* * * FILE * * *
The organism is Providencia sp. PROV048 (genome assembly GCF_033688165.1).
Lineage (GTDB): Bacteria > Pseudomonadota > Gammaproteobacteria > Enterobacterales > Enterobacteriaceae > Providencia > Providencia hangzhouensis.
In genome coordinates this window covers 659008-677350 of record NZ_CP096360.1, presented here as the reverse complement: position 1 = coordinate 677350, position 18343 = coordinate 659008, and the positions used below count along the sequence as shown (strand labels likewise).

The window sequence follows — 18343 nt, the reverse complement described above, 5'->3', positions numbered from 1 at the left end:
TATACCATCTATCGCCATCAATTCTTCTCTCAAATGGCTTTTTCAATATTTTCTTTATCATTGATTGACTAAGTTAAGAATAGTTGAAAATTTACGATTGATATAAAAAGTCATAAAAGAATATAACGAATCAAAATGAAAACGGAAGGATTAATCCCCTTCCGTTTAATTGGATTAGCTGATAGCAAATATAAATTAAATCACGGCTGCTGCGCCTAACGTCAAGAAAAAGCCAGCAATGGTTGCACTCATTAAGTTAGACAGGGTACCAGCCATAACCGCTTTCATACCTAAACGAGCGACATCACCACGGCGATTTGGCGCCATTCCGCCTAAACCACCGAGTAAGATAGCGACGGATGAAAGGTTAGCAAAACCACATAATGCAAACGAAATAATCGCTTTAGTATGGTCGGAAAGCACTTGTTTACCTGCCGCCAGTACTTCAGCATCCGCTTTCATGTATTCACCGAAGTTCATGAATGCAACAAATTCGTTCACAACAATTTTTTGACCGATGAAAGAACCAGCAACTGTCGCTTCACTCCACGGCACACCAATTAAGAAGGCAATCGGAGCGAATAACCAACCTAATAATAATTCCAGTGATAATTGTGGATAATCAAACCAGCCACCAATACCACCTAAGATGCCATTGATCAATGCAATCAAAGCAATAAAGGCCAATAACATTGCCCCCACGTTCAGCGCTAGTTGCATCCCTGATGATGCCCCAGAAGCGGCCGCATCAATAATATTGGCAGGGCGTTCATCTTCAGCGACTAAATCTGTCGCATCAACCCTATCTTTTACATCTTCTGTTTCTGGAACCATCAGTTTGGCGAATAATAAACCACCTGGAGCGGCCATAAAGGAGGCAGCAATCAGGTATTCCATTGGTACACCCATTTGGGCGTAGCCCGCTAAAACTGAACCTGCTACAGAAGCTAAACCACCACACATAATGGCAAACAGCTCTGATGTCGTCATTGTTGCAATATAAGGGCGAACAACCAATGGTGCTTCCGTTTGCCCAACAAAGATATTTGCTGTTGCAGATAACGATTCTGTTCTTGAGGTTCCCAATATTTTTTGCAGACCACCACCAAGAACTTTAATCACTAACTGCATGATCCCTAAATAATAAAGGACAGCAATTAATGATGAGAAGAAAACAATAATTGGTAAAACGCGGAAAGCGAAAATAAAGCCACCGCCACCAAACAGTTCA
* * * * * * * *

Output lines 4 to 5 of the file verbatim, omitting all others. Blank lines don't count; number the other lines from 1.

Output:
The window sequence follows — 18343 nt, the reverse complement described above, 5'->3', positions numbered from 1 at the left end:
TATACCATCTATCGCCATCAATTCTTCTCTCAAATGGCTTTTTCAATATTTTCTTTATCATTGATTGACTAAGTTAAGAATAGTTGAAAATTTACGATTGATATAAAAAGTCATAAAAGAATATAACGAATCAAAATGAAAACGGAAGGATTAATCCCCTTCCGTTTAATTGGATTAGCTGATAGCAAATATAAATTAAATCACGGCTGCTGCGCCTAACGTCAAGAAAAAGCCAGCAATGGTTGCACTCATTAAGTTAGACAGGGTACCAGCCATAACCGCTTTCATACCTAAACGAGCGACATCACCACGGCGATTTGGCGCCATTCCGCCTAAACCACCGAGTAAGATAGCGACGGATGAAAGGTTAGCAAAACCACATAATGCAAACGAAATAATCGCTTTAGTATGGTCGGAAAGCACTTGTTTACCTGCCGCCAGTACTTCAGCATCCGCTTTCATGTATTCACCGAAGTTCATGAATGCAACAAATTCGTTCACAACAATTTTTTGACCGATGAAAGAACCAGCAACTGTCGCTTCACTCCACGGCACACCAATTAAGAAGGCAATCGGAGCGAATAACCAACCTAATAATAATTCCAGTGATAATTGTGGATAATCAAACCAGCCACCAATACCACCTAAGATGCCATTGATCAATGCAATCAAAGCAATAAAGGCCAATAACATTGCCCCCACGTTCAGCGCTAGTTGCATCCCTGATGATGCCCCAGAAGCGGCCGCATCAATAATATTGGCAGGGCGTTCATCTTCAGCGACTAAATCTGTCGCATCAACCCTATCTTTTACATCTTCTGTTTCTGGAACCATCAGTTTGGCGAATAATAAACCACCTGGAGCGGCCATAAAGGAGGCAGCAATCAGGTATTCCATTGGTACACCCATTTGGGCGTAGCCCGCTAAAACTGAACCTGCTACAGAAGCTAAACCACCACACATAATGGCAAACAGCTCTGATGTCGTCATTGTTGCAATATAAGGGCGAACAACCAATGGTGCTTCCGTTTGCCCAACAAAGATATTTGCTGTTGCAGATAACGATTCTGTTCTTGAGGTTCCCAATATTTTTTGCAGACCACCACCAAGAACTTTAATCACTAACTGCATGATCCCTAAATAATAAAGGACAGCAATTAATGATGAGAAGAAAACAATAATTGGTAAAACGCGGAAAGCGAAAATAAAGCCACCGCCACCAAACAGTTCA